Borrowing $1 billion a week, the worst financial crisis since the Great Depression, the worst natural disaster in Australian history and now a Communist Government seeking to plough $30 billion into the nation’s resources dowry.

Did Nambour High equip Kevin Rudd and Wayne Swan to deal with all this at once?

The political sensitivities around foreign government purchases of strategic Australian assets is perhaps best illustrated by this story in today’s Herald Sun, which implies that the worst of Victoria’s bushfires started in a paddock near Kilmore housing a single power pole.

And who is responsible for that pole? SP Ausnet, the ASX-listed company controlled by the Singapore Government, which just happens to own more business assets in Australia than our own national government.

Whilst home grown Aussie arsonists will face the full force of the community backlash, you wouldn’t want to be the Singapore Government if a Royal Commissioner rips into SP Ausnet’s maintenance or fire mitigation practices.

On a related front, if Chinalco’s mooted $30 billion injection into Rio Tinto succeeds, the Chinese Government will join Singapore in owning more Australian business assets than our own government, as this list demonstrates.

Whilst the likes of Alan Kohler have come out early swinging against the Chinalco deal, it would be more appropriate to wait for the detail.

China has the world’s biggest pool of foreign reserves and will be our biggest export customer into the foreseeable future. Most of our resources stocks are up strongly today and many of them need capital.

Like Ben Chifley’s famous speech turning to America after the fall of Singapore, this Chinalco proposal presents a major pivot point in Australia’s economic history.

The Americans have completely stuffed it and a $30 billion injection in a capital constrained world is not to be sneezed at.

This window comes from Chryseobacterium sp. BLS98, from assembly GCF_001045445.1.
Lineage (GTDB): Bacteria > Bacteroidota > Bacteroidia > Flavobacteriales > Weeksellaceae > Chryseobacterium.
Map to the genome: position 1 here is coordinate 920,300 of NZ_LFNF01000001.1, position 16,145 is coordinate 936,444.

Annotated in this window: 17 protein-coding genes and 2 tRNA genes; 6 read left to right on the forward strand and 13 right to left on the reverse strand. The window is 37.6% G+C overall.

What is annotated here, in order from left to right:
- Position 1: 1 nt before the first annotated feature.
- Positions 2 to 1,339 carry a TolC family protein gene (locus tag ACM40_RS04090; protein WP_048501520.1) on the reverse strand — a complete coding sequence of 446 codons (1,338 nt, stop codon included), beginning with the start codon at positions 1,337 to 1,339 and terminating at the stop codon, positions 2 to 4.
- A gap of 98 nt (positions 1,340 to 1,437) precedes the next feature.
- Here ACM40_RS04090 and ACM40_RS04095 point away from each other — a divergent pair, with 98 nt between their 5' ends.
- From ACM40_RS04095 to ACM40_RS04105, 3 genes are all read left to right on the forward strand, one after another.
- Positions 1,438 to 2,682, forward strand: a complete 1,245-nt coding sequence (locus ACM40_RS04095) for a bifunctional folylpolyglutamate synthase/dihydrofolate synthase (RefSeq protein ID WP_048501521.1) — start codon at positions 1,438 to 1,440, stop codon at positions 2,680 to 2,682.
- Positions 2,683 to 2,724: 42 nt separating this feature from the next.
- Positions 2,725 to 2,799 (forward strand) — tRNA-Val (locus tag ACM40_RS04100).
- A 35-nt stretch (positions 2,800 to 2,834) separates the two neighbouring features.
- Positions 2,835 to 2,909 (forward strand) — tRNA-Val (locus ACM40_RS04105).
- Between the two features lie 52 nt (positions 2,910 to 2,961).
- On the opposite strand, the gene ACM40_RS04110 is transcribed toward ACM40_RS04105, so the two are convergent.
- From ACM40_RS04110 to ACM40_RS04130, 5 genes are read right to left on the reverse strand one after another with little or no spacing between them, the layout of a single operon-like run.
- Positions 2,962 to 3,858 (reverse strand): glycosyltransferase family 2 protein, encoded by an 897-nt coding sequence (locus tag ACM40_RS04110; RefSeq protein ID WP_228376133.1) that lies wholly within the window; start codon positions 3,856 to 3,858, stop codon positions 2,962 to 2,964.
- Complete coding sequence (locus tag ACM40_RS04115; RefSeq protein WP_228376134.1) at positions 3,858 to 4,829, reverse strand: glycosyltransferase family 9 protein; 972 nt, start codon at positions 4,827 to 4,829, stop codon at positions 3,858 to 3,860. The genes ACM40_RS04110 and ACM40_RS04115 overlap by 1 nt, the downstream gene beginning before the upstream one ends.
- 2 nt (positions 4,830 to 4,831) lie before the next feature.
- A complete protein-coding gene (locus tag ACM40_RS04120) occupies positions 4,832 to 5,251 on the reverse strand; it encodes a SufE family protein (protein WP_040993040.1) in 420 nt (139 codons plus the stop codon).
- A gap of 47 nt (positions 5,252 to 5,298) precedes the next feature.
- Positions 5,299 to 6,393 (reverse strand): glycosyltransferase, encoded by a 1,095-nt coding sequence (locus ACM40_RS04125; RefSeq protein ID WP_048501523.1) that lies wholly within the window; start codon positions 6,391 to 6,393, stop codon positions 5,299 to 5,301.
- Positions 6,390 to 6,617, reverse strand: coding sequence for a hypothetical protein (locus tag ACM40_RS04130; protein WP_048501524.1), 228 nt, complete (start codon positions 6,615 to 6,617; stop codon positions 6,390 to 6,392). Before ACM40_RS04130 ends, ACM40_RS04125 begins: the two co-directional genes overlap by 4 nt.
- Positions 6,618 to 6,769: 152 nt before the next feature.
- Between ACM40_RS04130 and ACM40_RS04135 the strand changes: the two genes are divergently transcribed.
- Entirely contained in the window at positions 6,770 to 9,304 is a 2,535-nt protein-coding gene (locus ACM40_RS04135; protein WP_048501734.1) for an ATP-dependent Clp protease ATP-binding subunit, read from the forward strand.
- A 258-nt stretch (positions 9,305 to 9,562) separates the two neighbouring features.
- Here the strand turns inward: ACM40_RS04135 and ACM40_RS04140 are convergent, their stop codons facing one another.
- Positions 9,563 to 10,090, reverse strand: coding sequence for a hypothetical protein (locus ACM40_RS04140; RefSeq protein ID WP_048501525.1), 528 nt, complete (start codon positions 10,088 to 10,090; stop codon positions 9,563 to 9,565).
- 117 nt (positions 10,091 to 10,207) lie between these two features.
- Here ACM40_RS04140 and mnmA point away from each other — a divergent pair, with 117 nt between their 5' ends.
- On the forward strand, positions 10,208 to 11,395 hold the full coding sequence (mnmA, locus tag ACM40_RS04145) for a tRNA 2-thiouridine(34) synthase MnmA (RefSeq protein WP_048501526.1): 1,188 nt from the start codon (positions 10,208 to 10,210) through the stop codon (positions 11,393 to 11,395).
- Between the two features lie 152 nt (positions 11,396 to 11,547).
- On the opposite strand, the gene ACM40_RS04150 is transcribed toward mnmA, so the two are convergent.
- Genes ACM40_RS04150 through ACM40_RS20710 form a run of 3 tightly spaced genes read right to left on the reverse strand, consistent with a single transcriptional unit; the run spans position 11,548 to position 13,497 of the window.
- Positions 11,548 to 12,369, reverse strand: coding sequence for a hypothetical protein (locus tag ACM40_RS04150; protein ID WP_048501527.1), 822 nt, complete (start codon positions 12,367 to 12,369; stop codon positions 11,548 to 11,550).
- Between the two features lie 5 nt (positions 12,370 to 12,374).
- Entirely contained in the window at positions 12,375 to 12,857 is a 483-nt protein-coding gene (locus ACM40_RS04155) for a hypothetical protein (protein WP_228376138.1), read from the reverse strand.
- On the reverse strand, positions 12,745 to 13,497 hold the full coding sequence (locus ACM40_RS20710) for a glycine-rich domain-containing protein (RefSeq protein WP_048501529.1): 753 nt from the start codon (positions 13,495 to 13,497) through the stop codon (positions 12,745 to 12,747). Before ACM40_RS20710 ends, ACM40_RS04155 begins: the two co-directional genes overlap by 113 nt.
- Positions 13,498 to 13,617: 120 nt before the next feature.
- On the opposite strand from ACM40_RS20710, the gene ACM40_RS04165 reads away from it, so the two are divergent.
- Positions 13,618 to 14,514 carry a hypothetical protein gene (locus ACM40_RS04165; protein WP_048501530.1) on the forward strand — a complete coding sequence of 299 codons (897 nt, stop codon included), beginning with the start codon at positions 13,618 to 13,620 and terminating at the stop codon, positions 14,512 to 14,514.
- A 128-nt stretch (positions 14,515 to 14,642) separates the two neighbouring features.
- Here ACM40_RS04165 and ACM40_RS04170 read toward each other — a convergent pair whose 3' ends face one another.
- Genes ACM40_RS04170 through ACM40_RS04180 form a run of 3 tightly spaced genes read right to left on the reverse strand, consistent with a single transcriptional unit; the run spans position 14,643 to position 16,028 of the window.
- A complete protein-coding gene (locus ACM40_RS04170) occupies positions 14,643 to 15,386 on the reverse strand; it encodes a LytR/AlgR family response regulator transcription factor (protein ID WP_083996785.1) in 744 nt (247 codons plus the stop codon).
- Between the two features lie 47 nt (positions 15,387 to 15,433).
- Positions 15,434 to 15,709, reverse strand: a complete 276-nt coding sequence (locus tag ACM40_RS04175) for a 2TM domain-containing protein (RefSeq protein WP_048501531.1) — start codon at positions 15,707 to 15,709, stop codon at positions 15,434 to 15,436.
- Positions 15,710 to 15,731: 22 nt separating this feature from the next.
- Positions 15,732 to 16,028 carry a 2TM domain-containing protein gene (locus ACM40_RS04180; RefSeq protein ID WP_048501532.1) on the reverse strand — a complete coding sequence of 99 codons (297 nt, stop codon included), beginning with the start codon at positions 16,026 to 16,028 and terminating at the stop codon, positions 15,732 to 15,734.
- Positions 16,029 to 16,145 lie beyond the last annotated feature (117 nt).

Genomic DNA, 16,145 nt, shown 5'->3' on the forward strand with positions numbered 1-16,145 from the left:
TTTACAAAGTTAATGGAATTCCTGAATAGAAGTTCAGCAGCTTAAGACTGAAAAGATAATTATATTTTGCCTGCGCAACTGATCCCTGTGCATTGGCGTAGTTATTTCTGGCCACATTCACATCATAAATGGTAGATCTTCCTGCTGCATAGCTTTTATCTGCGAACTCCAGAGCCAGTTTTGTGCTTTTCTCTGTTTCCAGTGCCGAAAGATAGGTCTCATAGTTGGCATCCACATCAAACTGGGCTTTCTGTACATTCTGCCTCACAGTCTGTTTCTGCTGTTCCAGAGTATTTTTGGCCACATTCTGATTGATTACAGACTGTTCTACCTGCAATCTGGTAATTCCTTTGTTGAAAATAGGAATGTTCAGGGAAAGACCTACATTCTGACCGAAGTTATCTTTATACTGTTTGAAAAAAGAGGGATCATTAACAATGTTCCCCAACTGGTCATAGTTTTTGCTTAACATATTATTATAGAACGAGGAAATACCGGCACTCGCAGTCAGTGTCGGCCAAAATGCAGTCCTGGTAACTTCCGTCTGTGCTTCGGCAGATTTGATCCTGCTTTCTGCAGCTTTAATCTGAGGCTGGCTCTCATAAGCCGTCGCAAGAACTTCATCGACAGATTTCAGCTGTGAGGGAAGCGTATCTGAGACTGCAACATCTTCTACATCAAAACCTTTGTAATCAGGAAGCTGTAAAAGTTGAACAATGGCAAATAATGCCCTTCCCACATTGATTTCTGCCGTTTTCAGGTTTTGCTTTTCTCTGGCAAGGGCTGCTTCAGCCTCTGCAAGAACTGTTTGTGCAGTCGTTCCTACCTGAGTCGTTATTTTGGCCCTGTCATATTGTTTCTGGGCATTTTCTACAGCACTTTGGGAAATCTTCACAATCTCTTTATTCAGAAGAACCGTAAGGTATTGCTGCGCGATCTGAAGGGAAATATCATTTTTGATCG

This is especially so when the Chinese have $US2 trillion in foreign reserves and the Australian public sector is likely to have a collective borrowing requirement of more than $200 billion over the coming five years.

The Chinese have the cash, we need to borrow and we have the resources they want. Why not make a small switch from US treasuries to Federal Government bonds a condition of the deal?

One thing is for sure in all of this. The boneheaded Poms who dominate the Rio Tinto board and trashed a great empire should be axed.

With Britain on the rocks, the Rudd Government should use this opportunity to return to the ideas pushed by Ralph Willis at the time of the original Rio Tinto/CRA dual listed company construction in 1995.

Why not insist that Rio Tinto shift its head office from London to Melbourne, have its primary listing on the ASX, have an Australian chairman and a majority of Australian-based directors?

Transurban CEO and former BHP Billiton finance director Chris Lynch would be the perfect replacement for the discredited Rio CEO Tom Albanese and they should bring back the likes of Leigh Clifford, John Ralph and Leon Davis to join the Rio Tinto board through a stabilisation process.

If the Chinese are prepared to pay another big price, then who cares if they get a couple of board seats as long as the ridiculous current situation is changed which sees Rio run out of London by a reckless American CEO and a cabal of incompetent knights, lords and British establishment types.

*Listen to the toffy Rio chairman Paul Skinner defend his shabby treatment of Australia at last year’s Australian AGM in Brisbane.

Peter Fray

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